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What’s Wrong with the World is dedicated to the defense of what remains of Christendom, the civilization made by the men of the Cross of Christ. Athwart two hostile Powers we stand: the Jihad and Liberalism...read more

From "It's a Wonderful Life" to "Pleasantville"

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During this season of Advent I have been reflecting on the rapid changes in our culture as they seem to be moving us toward what Richard Rorty called "nihilism with a happy face."

The philosophical canyon between two 20th century films seems to exemplify this ghastly movement: It's a Wonderful Life (1946) and Pleasantville (1998). If you have some free hours, watch them back to back. The first presents true human flourishing as communal and teleological. In It's a Wonderful Life, the hero, George Bailey (played by Jimmy Stewart), finds his "true self" in a rightly-ordered relationship to others: wife, family, friends, God. Pleasantville presents true human flourishing as the liberation of the self from the communal and the teleological. It is the willful self-discovering dissenter, unencumbered by family, community, or church, who is the hero of Pleasantville. When you watch both films, compare Pleasantville with George Bailey's alternative universe, Pottersville, the city that had once been the real Bailey's Bedford Falls. (For an analysis of Pleasantville's relativism, see Greg Koukl's review).

Comments (57)

What a great review by Koukl. Fascinating.

Did you know that in Disney's _Beauty and the Beast_, when the bad guy is riling up the people to go and attack the Beast's castle, it is done in a clearly anti-conservative way? The bad guy says something to the people like, "He'll come and get your children," and the ugly-looking peasant mothers hug their children paranoically to their breasts. (The Beast is good, of course.) When the people start off to burn the Beast's castle, I swear, one phrase of the marching song they sing is, "We hate anything we don't understand." I was reminded of that when reading Koukl's review of _Pleasantville_.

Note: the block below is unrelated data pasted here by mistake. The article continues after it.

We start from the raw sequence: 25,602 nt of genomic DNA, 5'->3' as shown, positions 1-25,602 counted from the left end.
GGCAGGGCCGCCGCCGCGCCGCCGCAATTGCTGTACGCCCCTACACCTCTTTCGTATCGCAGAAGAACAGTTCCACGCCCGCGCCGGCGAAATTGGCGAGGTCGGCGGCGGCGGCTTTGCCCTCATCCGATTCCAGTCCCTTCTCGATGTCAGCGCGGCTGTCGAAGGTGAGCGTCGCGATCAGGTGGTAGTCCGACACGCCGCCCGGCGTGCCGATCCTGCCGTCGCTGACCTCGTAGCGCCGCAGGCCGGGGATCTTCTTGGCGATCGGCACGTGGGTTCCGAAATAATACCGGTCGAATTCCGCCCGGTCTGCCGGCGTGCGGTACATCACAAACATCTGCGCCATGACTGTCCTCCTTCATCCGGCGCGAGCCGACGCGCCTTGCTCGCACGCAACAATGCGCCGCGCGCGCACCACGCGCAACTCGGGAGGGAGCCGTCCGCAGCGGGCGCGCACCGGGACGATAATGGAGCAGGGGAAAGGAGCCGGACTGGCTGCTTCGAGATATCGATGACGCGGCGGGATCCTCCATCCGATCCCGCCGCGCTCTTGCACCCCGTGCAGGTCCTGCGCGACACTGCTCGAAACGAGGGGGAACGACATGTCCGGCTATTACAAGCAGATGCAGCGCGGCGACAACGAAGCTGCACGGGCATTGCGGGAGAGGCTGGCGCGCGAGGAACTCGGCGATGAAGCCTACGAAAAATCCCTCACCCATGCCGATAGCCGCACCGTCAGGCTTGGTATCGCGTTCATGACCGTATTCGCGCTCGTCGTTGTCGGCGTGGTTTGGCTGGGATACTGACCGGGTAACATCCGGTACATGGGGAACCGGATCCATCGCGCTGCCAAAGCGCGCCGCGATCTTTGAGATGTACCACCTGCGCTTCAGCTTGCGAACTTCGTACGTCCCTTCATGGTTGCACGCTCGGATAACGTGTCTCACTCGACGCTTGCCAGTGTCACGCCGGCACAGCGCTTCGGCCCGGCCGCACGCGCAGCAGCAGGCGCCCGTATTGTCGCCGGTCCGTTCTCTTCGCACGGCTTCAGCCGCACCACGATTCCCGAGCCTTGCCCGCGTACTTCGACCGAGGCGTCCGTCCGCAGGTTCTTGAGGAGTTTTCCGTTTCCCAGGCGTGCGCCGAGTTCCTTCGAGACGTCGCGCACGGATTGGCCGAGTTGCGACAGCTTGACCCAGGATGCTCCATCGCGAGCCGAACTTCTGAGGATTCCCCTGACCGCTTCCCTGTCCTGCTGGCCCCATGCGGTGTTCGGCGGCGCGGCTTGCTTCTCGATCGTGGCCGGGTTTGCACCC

Do they really chant, "We hate anything we don't understand" in a Disney flick? My God, the propaganda is so crude that illiterates could have devised it.

Well, it's weird: Nobody else I know has ever noticed that line. That movie is pretty old by now. What? Fifteen years, I think. I rented it in a VHS format when my oldest was a baby and watched it with her. I was really shocked, and I'm pretty sure I rewound it to check it and make sure I was hearing correctly, but I may have just watched it once through. I know tons of good Christian families who think it's just the sweetest movie, but overall it has a pretty anti-conservative underlying feel to it, which can be substantiated independently, even without that line and which, consequently, is some evidence that I did hear that line ("We hate anything we don't understand") correctly.

Here we go: A link to the lyrics from the mob scene song.

http://www.stlyrics.com/lyrics/beautyandthebeast/themobsong.htm

The exact line is "We don't like what we don't understand. In fact it scares us." There's more that I didn't notice at the time: "Praise the Lord and here we go"--from the mob. The "subtext" (though I don't like that word) is about as clear as it gets, especially when you consider the following lines, from the bad guy, Gaston: "The beast will make off with your children. He'll come after them in the night." And a woman says, "Set to sacrifice our children to his monstrous appetite."

Anyway, it reminds me of what Koukl says re. the portrayal of people with any morals as horrible bigots in _Pleasantville_. Only the Beauty and the Beast portrayal (and I would say the homosexual agenda subtext, specifically) is more crude.

Jeff Culbreath made the point that the relativistic side of the culture war has so thoroughly triumphed that when writing scripts and stories writers are forced to invent authority figures that no longer meaningfully exist in order for the dissident-hero to have something to buck. Case in point: Chocolat. James Bowman notes in his review that in order to find a place where having a child out of wedlock carried a serious stigma, they had to push the setting back to the 1960's and put it in a remote French village. And still it defies credulity for anyone not oinking for more.